It was a fine thing for a horse to go to war—that was what the master, Lord Chorley had said—a fine thing for a horse to serve in a glorious cause, in the war to end all wars, and anyway, they’d be back by Christmas. But it was May 1917 now and the War To End All Wars still raged.
Stanley huddled into the chair. After a while he slept and in his dreams he saw flocks of velvety puppies swarming and tumbling over shining cups, saw Da’s gloom lifting and floating away.
*   *   *
A whoosh of icy air woke Stanley. The door was open—Da outside, grim and grey as a standing stone, Rocket’s bowl in his hand. On paws light as raindrops, Rocket furled and unfurled herself around his legs. Stanley stepped forward.
“Da, she’s b-back, she’s h-here and she’s all right, isn’t—”
Da spun around with breathtaking speed.
“Some farm dog’s been at ’er. Half-breeds she’ll be bringing us now. Gypsy dogs, thieving, mongrel dogs. No, no respectable family has one of them.” Stanley stood rooted in the doorway, hand still outstretched to his father.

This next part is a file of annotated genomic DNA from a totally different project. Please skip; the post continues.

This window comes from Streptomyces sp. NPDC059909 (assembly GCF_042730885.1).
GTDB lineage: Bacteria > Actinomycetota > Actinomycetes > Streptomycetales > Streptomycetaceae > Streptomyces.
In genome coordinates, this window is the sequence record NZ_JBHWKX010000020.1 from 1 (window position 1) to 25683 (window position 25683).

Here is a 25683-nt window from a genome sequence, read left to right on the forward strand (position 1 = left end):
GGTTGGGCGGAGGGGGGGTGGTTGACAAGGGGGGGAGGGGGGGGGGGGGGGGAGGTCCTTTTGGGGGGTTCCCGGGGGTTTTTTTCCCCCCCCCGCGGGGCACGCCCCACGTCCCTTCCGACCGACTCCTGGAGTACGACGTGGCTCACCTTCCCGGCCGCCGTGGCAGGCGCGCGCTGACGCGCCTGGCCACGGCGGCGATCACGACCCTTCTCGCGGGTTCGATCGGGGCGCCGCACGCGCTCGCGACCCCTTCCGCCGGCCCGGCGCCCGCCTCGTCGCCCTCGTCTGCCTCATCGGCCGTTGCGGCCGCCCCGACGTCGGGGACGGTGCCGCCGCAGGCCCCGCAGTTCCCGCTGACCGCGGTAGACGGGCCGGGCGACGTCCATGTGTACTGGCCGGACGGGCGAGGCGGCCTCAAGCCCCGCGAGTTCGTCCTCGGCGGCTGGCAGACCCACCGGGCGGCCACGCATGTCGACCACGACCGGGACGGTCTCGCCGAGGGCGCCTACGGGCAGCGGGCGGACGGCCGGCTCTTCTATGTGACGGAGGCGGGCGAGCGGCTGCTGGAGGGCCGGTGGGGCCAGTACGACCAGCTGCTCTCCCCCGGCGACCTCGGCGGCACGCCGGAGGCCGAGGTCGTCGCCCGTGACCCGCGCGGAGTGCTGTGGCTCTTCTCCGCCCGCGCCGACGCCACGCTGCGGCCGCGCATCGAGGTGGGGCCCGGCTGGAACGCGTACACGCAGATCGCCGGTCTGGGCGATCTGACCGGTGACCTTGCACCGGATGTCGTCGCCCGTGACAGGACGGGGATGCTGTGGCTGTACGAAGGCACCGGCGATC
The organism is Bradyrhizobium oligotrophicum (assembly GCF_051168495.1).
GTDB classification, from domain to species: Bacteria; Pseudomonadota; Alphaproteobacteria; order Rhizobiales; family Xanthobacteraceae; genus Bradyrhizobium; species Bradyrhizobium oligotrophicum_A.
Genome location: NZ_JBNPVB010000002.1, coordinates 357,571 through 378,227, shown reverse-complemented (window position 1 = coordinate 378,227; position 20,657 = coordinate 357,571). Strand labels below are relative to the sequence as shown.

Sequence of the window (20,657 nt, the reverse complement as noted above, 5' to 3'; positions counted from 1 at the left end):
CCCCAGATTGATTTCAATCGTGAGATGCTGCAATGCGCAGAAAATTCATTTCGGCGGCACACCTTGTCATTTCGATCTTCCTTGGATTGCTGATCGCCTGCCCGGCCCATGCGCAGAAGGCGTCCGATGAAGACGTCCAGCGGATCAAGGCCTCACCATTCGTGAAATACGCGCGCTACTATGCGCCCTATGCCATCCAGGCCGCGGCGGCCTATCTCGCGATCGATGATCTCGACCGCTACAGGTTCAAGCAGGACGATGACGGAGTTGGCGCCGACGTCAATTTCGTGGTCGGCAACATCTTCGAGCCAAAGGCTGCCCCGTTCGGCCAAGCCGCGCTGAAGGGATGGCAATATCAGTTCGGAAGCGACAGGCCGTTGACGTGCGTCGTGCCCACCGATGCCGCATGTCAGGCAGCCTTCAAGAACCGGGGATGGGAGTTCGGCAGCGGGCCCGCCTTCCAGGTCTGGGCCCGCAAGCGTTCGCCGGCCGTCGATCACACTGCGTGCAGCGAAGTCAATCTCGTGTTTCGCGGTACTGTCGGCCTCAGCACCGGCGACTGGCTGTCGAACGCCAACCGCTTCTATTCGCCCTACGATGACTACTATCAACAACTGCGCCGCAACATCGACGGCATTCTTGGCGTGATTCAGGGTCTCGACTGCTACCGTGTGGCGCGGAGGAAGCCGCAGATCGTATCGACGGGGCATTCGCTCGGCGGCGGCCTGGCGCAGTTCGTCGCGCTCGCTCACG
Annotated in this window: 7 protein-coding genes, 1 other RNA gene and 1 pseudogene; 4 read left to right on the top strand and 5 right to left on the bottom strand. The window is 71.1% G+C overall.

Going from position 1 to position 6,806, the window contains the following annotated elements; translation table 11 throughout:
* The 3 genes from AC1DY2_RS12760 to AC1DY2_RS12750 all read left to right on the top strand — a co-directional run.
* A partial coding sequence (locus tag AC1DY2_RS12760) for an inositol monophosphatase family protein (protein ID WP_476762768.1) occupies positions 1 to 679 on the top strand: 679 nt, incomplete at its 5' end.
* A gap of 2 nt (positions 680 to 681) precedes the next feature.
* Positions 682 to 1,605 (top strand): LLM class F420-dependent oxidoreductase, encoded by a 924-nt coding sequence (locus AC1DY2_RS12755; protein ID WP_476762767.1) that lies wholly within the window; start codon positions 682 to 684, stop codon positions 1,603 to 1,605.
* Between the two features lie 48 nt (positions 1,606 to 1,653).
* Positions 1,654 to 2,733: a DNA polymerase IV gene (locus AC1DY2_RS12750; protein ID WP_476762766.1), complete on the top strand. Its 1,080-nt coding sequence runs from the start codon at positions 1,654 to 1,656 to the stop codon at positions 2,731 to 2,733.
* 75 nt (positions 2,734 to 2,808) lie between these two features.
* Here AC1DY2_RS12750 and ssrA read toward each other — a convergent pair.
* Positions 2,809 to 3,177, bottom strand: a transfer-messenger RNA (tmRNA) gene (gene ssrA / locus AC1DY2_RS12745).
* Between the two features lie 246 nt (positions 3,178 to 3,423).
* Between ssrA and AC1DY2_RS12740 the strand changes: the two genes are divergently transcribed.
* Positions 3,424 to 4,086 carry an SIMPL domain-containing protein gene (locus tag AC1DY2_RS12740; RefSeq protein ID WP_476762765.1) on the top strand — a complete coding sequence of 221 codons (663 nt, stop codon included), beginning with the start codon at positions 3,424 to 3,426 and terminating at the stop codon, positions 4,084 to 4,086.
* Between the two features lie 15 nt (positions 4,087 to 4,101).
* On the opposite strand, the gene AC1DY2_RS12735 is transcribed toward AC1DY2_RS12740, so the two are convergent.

“We’re a gamekeeping family and there’ll be no tinkers’ dogs round here.” Da’s right arm shot out. Rocket leaped aside, quivering as the china bowl slammed into the stone wall, shattering into brilliant white shards. Da turned and left.
Stanley knelt by Rocket and hugged her close. She licked the boy’s face and nuzzled him.
“Tom said the war would end quickly,” Stanley whispered, “and when he comes back, Da will be better … Tom promised he’d come soon…”
Rocket blinked and turned to gaze into the house after her master.
*   *   *
School felt safer than home, though there were only two other boys, Joe and Arthur, in Stanley’s class, most having left the minute they’d turned fourteen, taking work far away in the city factories to help their families. Stanley had been surrounded by friends once, but they probably wouldn’t come back, even when the War ended.
Miss Bird’s were Stanley’s favorite classes—Biology and Chemistry, but especially Biology. Today Stanley was tired. The bench was harder than usual and his neck hurt because of the night in the chair. Miss Bird was teaching the respiratory system in humans but what Stanley wanted to learn was the reproductive cycle in dogs.
Miss Bird loved Tom, Stanley was sure of that, sure that she was waiting for Tom to marry her. It was awkward being only half awake in Miss Bird’s classes because, being Tom’s brother, she watched Stanley so closely, but she was giving him an easier time today, perhaps because of yesterday’s search for Rocket.